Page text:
Sure, California has its share of globally recognized universities, including Stanford, Caltech and UC Berkeley. But do we have schools that offer reasonable tuition rates (or at least some help paying for school) and a sense of social consciousness?
We do. The magazine Washington Monthly recently came up with its own national rankings of campuses that graduate low-income students while also offering "contribution to the public good:"
Yes, Southern California, the land of "affluenza," off-menu ordering and personal grooming services galore, does quite well in the ranking.
UC San Diego tops the list, UC Riverside comes in second, and UCLA rounds out the top 10.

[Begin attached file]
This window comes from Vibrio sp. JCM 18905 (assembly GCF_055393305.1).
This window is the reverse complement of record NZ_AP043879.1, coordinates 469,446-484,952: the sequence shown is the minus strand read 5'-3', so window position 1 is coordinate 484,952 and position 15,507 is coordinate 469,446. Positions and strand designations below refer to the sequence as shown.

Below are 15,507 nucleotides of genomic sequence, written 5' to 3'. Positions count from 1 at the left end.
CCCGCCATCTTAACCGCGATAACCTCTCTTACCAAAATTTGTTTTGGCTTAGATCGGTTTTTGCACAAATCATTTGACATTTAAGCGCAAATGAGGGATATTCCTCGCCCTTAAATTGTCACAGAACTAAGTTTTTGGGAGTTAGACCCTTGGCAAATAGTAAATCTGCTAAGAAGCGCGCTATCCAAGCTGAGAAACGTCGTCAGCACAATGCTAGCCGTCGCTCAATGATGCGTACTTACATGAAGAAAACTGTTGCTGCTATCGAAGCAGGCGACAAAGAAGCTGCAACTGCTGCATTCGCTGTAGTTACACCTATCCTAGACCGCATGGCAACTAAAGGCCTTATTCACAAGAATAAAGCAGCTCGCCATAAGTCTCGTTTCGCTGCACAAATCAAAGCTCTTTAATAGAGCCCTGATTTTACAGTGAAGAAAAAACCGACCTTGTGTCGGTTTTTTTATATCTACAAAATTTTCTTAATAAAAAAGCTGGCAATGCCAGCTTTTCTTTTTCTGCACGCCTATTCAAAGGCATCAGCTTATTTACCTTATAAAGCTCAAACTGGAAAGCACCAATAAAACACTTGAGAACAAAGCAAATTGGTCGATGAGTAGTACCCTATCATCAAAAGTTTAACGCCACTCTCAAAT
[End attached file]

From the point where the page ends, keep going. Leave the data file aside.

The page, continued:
The criteria includes percentage of students receiving Pell Grands (32 percent for UCLA), net price of school ($14,474 for UCLA) and community service participation rank (28th for UCLA).
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We rate schools based on their contribution to the public good in three broad categories: Social Mobility (recruiting and graduating low-income students), Research (producing cutting-edge scholarship and PhDs), and Service (encouraging students to give something back to their country).
We never thought of UCLA kids as particularly giving, unless we're talking about keggers on frat row. Now we know.